Answering services and socialism

12 Nov, 2015     nomorephonetagNew

Who would have thought that the traditional medical answering service and socialism would have so much in common? Well, they do…
Grewing up in Sweden in the 1970’s, we always discussed and thought a lot about communism, socialism, and capitalism. Capitalism was seen as the cold greedy solution while communism and socialism were the warm, kind solutions that guaranteed that everybody was taken care of. Socialism seemed perfect in every way. However, I always disliked it because it took away the motivation for individuals. Back then, whenever there were problems with any socialistic states, like the Soviet Union, the people on the left would always explain that the only thing needed was better leaders, and then socialism would work perfectly. Well, by the late 1980’s, it became clear to most people in the world that socialism simply didn’t work, so countries like India, China, and many others decided to go to the “dark side” (become more capitalistic), and since then, their economies have exploded.
So, I think we can all agree that socialism is not a good idea, but what does that have to do with traditional answering services? Just like socialism, the idea of a friendly, well informed and trained telephone operator answering your office phones when you can’t, seems like a no brainer. However, reality is something totally else. The call center operators are never as well trained as your staff, and it’s, of course, not legal for them to give any medical advice whatsoever. In addition, they are usually very low paid and they have to work in the middle of the night. What quality of work force can you attract with that deal? (many call centers don’t even dare to do drug screenings…)
Over and over, doctors end up being frustrated with their answering services, they switch services a couple of time, but that well run service never seems to materialize. In the end, because there no good services to be found, doctors end up believing that there are no good services available at all, and they stay with their truly sub-par provider. It just kills me…
Back to politics. Socialism seems very attractive if you ask “would you like a society where nobody is poor, starving, or uneducated, and everybody has the same chance?”. However, the question is, of course, incorrect, because socialism doesn’t deliver any of those things. Instead, history and facts has proved that socialism leads to less prosperity and more corruption.
Just like with socialism, I believe one of the reasons doctors are so emotionally attached to these sub-par answering services, is that they have they have asked themselves the wrong question. They ask themselves “would a patient in need prefer to talk to a person or with a computer?”. Of course, every person, particularly if they are in need of help, would answer that they prefer to talk to a person. However, the question is flawed. The correct question would be “what do patients want when they call their doctor’s office after hours?”. The answer is pretty obvious. Patients call for three reasons:

  1. To get information (open hours, address, etc.).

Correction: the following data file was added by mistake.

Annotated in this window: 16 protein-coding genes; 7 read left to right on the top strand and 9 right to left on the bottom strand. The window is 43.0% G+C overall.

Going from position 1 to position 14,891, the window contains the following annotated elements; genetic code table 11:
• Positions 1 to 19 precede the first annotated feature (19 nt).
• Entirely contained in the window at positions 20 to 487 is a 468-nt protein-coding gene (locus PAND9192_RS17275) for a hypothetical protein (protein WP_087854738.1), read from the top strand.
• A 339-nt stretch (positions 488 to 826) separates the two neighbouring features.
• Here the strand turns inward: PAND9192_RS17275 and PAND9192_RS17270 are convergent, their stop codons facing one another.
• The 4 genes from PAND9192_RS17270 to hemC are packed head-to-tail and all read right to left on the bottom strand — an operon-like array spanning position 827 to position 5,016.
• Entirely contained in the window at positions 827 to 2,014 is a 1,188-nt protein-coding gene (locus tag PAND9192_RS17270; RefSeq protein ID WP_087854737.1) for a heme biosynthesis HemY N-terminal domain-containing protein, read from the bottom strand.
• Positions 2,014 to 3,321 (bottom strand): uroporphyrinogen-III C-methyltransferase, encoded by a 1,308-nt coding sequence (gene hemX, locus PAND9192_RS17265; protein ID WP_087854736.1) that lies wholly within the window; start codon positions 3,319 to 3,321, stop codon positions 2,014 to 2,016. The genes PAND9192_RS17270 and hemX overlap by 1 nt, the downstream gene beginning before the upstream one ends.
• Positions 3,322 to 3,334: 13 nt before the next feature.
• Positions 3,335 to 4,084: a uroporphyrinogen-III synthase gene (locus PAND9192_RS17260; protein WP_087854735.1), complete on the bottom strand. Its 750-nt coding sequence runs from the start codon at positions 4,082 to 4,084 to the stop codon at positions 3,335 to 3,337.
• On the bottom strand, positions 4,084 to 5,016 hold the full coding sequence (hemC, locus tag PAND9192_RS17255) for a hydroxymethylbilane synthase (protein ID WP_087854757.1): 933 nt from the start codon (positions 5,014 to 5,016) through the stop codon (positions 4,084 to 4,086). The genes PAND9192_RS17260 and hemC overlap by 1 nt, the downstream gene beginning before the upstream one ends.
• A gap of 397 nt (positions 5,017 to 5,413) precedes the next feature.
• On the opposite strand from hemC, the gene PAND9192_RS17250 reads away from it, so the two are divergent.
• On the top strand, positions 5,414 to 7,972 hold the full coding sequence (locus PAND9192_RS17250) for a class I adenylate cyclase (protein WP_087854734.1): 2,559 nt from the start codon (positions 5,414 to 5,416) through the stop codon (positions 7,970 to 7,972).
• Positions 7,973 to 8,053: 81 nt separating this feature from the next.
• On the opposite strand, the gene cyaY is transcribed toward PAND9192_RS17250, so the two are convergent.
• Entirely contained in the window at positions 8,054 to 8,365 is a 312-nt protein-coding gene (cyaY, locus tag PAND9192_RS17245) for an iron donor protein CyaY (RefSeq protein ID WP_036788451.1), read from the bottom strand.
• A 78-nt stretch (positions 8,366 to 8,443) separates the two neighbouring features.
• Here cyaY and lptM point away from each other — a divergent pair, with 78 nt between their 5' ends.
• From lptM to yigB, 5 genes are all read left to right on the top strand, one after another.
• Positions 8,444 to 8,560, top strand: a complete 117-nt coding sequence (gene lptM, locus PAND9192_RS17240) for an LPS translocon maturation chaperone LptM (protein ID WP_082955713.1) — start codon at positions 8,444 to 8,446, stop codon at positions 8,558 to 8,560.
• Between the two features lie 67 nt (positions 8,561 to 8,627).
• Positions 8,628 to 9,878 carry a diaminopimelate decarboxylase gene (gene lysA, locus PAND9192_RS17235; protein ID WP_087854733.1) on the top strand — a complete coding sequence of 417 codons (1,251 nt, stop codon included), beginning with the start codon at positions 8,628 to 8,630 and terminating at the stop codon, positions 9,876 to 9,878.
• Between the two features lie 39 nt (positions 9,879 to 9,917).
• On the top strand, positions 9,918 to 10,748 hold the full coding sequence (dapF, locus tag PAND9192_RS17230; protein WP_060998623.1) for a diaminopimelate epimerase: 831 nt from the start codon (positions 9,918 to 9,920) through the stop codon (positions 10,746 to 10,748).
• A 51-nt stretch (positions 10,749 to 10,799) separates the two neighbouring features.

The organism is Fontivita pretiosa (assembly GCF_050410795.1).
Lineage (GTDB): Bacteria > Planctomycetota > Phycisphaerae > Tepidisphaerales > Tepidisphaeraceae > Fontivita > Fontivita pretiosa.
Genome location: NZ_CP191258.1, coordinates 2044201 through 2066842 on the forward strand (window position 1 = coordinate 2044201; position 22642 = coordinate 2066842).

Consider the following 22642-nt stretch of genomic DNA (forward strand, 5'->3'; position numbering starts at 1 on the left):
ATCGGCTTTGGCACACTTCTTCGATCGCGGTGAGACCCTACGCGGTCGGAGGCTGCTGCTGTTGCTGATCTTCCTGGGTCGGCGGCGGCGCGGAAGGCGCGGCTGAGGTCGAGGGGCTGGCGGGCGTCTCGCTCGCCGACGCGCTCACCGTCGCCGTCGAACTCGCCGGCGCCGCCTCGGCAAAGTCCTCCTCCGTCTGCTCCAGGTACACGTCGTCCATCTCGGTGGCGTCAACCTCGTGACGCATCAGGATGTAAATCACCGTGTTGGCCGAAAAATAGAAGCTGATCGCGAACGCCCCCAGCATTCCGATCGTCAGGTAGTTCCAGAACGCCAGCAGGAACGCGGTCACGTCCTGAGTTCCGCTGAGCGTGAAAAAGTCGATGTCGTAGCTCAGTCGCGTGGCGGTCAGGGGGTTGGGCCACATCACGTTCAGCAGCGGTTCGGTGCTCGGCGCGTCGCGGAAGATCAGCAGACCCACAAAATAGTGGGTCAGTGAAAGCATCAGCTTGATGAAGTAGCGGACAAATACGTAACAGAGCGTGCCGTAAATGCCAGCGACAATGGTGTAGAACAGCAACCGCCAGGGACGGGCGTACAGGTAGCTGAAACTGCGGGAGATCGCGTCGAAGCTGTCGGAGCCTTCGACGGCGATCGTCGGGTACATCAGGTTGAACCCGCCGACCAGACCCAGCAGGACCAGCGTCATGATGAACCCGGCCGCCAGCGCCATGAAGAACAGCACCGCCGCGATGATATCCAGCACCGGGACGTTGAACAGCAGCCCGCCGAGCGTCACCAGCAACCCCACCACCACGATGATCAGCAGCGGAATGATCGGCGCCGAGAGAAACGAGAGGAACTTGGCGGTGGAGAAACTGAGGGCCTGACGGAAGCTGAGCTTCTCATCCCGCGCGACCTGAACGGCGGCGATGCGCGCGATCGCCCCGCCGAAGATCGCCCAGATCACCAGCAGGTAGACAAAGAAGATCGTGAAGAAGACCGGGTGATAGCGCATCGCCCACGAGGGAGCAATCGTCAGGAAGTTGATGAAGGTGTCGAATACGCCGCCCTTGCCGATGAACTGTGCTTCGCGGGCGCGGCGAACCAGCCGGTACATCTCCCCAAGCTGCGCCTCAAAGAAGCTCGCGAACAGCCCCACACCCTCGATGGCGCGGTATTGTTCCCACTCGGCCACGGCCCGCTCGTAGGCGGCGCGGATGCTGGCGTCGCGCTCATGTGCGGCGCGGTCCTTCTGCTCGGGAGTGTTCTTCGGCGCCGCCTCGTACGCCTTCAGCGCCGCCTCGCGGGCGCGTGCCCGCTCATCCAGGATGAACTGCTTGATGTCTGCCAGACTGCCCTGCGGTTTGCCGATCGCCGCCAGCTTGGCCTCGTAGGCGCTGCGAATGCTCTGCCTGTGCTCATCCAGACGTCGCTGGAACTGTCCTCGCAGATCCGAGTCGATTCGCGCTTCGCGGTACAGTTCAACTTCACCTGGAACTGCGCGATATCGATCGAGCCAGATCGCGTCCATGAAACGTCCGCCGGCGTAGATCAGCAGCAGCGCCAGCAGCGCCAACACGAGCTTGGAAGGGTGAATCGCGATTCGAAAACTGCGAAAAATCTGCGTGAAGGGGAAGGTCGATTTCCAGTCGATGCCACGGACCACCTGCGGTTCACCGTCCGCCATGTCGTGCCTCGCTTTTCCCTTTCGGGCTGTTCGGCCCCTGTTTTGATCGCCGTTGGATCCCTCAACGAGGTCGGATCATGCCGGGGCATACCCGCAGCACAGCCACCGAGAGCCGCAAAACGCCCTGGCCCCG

2. To quickly and easily be able to leave a non-urgent message (scheduling, billing, etc.)
  3. If it’s urgent, to get a callback from their doctor in the shortest possible time.

When you ask the correct question, it becomes clear that the answering service telephone operators are more of a hindrance than a help for patients that call after hours. No answering service has an unlimited number of operators, so calls are answered slower and callers may be put on hold. Operators may give incorrect info, and they are slower at taking messages. They filter the information which may lead to misunderstandings or even incorrect call back numbers. Also, operators are simply not really good at triaging calls, so non-urgent issues may result in calls to the doctor in the middle of the night. Finally, operators are slower at contacting the doctor, they sometimes make mistakes about who’s on call, and they are less accurate at escalating if the doctor doesn’t respond.
Last year, the manager of one of our customers was in a group discussion with other practice managers of large medical offices. These practice managers are all in charge of substantial medical groups, and they are very good at what they do One of the other practice managers that runs an eye surgery practice with about 10 MD’s, had lots of problems with her answering service, so she asked the other managers if they were using answering services, and if they would recommend the service they use. Going around the table, each manager stated that they use a service, and they have learned to work with them, but none of them would recommend the service they used. Finally, when she asked the manager of a large oncology practice, she learned that use an answering service (No More Phone Tag), and she was happy to recommend her service, Now, the eye surgery practice is on board with us and they never have to worry about how their calls are handled after hours.
Today, at the noble age of 56, I know that a market economy (or capitalism) is actually the warmer and friendlier option. The people have the rights in those societies to create their own success instead of being at the mercy of the people on top. Well, the same is true for answering services. If you give the doctors, patients, and staff the power to make informed decisions, everybody ends up being so much happier.

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